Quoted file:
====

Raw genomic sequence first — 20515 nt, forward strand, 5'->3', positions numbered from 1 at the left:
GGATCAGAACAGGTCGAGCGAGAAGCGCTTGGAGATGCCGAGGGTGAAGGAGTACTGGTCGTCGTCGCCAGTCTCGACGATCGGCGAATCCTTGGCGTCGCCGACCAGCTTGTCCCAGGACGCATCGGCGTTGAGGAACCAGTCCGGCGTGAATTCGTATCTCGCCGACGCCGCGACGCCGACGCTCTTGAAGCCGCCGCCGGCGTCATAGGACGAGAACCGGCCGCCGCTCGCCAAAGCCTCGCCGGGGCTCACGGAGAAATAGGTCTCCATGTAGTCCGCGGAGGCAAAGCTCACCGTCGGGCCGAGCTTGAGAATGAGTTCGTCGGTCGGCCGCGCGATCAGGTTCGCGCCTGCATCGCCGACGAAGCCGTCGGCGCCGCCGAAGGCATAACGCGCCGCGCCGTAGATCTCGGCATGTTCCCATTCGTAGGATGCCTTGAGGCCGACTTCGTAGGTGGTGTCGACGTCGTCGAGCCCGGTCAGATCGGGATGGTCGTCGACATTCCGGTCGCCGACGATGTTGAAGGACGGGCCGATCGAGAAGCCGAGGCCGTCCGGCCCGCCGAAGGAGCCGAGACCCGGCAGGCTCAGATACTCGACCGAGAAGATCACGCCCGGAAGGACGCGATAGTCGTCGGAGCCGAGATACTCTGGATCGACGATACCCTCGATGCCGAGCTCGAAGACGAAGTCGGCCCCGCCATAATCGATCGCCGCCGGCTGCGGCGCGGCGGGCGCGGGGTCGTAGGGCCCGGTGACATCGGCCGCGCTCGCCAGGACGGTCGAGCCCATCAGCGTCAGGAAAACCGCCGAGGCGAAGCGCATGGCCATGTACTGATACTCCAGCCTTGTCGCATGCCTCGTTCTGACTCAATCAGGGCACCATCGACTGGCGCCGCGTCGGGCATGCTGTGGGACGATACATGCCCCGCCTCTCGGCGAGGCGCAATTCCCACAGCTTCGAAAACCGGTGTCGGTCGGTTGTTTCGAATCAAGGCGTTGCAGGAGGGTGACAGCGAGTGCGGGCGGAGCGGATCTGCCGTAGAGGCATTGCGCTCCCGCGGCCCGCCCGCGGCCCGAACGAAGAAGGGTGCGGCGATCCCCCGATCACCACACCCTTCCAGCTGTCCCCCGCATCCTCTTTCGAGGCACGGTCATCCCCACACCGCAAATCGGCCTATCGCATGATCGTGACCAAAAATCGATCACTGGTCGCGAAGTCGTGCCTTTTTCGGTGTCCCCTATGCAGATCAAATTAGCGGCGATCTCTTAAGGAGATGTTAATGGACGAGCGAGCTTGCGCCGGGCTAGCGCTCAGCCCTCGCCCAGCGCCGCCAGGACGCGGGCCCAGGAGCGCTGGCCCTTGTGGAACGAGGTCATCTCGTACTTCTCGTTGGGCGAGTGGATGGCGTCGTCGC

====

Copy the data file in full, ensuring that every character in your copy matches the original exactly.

Raw genomic sequence first — 20515 nt, forward strand, 5'->3', positions numbered from 1 at the left:
GGATCAGAACAGGTCGAGCGAGAAGCGCTTGGAGATGCCGAGGGTGAAGGAGTACTGGTCGTCGTCGCCAGTCTCGACGATCGGCGAATCCTTGGCGTCGCCGACCAGCTTGTCCCAGGACGCATCGGCGTTGAGGAACCAGTCCGGCGTGAATTCGTATCTCGCCGACGCCGCGACGCCGACGCTCTTGAAGCCGCCGCCGGCGTCATAGGACGAGAACCGGCCGCCGCTCGCCAAAGCCTCGCCGGGGCTCACGGAGAAATAGGTCTCCATGTAGTCCGCGGAGGCAAAGCTCACCGTCGGGCCGAGCTTGAGAATGAGTTCGTCGGTCGGCCGCGCGATCAGGTTCGCGCCTGCATCGCCGACGAAGCCGTCGGCGCCGCCGAAGGCATAACGCGCCGCGCCGTAGATCTCGGCATGTTCCCATTCGTAGGATGCCTTGAGGCCGACTTCGTAGGTGGTGTCGACGTCGTCGAGCCCGGTCAGATCGGGATGGTCGTCGACATTCCGGTCGCCGACGATGTTGAAGGACGGGCCGATCGAGAAGCCGAGGCCGTCCGGCCCGCCGAAGGAGCCGAGACCCGGCAGGCTCAGATACTCGACCGAGAAGATCACGCCCGGAAGGACGCGATAGTCGTCGGAGCCGAGATACTCTGGATCGACGATACCCTCGATGCCGAGCTCGAAGACGAAGTCGGCCCCGCCATAATCGATCGCCGCCGGCTGCGGCGCGGCGGGCGCGGGGTCGTAGGGCCCGGTGACATCGGCCGCGCTCGCCAGGACGGTCGAGCCCATCAGCGTCAGGAAAACCGCCGAGGCGAAGCGCATGGCCATGTACTGATACTCCAGCCTTGTCGCATGCCTCGTTCTGACTCAATCAGGGCACCATCGACTGGCGCCGCGTCGGGCATGCTGTGGGACGATACATGCCCCGCCTCTCGGCGAGGCGCAATTCCCACAGCTTCGAAAACCGGTGTCGGTCGGTTGTTTCGAATCAAGGCGTTGCAGGAGGGTGACAGCGAGTGCGGGCGGAGCGGATCTGCCGTAGAGGCATTGCGCTCCCGCGGCCCGCCCGCGGCCCGAACGAAGAAGGGTGCGGCGATCCCCCGATCACCACACCCTTCCAGCTGTCCCCCGCATCCTCTTTCGAGGCACGGTCATCCCCACACCGCAAATCGGCCTATCGCATGATCGTGACCAAAAATCGATCACTGGTCGCGAAGTCGTGCCTTTTTCGGTGTCCCCTATGCAGATCAAATTAGCGGCGATCTCTTAAGGAGATGTTAATGGACGAGCGAGCTTGCGCCGGGCTAGCGCTCAGCCCTCGCCCAGCGCCGCCAGGACGCGGGCCCAGGAGCGCTGGCCCTTGTGGAACGAGGTCATCTCGTACTTCTCGTTGGGCGAGTGGATGGCGTCGTCGC